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1 At lomarecords.com, Loma 2036 is included in part 1 of the 1966 section of a “Complete discography of Loma Records.”

2 Also known as “My Heart Reminds Me.” According to Second Hand Songs, this 1957 pop song was adapted from the Italian song, “Concerto d’autunno“* by Camillo Bargoni (music), and Danpa (lyrics), with English lyrics provided by Al Stillman. Della Reese and the Honey Dreamers were first to record “And That Reminds Me.” They and Kay Starr each had 1957 hits with separate recordings of the song, though Starr used the alternate title “My Heart Reminds Me.” In each case the songwriters credited on the single label are Bargoni and Stillman.

Early US recordings of “And That Reminds Me” / “My Heart Reminds Me”:

  • Della Reese and the Honey Dreamers — “And That Reminds Me,” Jubilee 45-5292, b/w ” I Cried For You,” issued in July 1957

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  • Kay Starr, with orchestra conducted by Pete King and chorus — “My Heart Reminds Me” — issued in July 1957 on RCA Victor 47-6981 (Discogs, 45cat) b/w “Flim Flam Floo”

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In addition to Camillo Bargoni and Al Stillman, ASCAP also credits Paul Siegel for songwriting on “And That Reminds Me” (“My Heart Reminds Me”). Siegel’s contribution is unclear to me, but it may be for something new included in a George Melachrino instrumental adaptation of Bargoni’s “Concerto d’autunno.” A recording of the song, as “Autumn Concerto,” by the Melachrino Orchestra conducted by George Melachrino, became a 1956 hit in the UK. I don’t know if this record was originally released in the UK, but the US release, RCA Victor 47-6671, credits Bargoni and Siegel on its label.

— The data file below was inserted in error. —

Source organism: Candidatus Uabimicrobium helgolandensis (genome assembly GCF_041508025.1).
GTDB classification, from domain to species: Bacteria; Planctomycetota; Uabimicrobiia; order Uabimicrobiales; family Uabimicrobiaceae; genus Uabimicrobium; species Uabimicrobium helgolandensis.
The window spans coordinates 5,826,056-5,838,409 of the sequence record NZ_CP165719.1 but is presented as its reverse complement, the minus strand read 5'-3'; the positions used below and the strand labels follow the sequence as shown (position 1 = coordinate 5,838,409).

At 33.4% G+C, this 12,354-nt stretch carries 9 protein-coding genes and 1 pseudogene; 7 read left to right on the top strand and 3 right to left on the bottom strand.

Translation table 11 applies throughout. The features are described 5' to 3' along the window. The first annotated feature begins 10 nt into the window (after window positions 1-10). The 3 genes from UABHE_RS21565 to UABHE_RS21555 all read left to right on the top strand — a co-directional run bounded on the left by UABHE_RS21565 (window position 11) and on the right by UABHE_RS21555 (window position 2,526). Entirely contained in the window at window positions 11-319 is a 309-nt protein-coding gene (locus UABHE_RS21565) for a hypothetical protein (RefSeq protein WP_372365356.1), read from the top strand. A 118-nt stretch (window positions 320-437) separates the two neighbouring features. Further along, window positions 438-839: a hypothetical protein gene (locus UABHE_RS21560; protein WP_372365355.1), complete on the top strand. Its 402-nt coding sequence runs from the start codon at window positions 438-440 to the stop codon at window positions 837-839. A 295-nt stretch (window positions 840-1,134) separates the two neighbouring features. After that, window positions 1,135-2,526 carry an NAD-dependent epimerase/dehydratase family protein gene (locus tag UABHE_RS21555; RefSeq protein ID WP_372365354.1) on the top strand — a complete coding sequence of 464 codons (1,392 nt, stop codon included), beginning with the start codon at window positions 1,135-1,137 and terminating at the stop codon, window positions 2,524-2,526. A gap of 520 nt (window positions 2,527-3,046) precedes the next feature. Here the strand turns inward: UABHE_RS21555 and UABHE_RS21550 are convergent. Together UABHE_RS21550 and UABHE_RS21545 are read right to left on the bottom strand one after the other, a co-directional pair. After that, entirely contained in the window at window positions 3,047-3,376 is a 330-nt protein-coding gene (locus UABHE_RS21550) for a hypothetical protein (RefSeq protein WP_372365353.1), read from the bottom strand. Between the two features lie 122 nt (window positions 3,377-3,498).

* According to a forum thread at SecondHandSongs.com, “Concerto d’autunno” (Bargoni, Danpa) was published on 23 January 1956 in Italy, and recorded in Italy that year by several artists, although who recorded it first is left in question. 1 March 2016 update: SecondHandSongs presently lists no 1956 recordings of “Concert d’autunno,” and just two 1957 recordings, those by Flo Sandon’s and Carla Boni (the latter not yet verified).

Vera Lynn and Joan Small recorded vocal versions of “Autumn Concerto” in 1956, featuring an English language lyric, different from the Al Stillman lyric, evidently credited to Geoffrey Parsons and John Turner (James Phillips).

Early recordings of  “Autumn Concerto” include:

UK

  • George Melachrino  — #18 UK pop hit, 9 weeks on the chart, 1956
  • Vera Lynn
  • Joan Small — single Parlophone R4211, c/w “Love Is a Stranger”, 1956

US

  • Richard Hayman, featuring Martin Gold on piano and an unidentified orchestra — recorded in 1956; issued in 1956 on the singles Mercury 70884 (78 rpm) and Mercury 70884X45 (45 rpm), in each case c/w “Street of Tears,” under the name Richard Hayman, His Harmonica and His Orchestra

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Selected pages with information on the Dolls, and The !!!! Beat: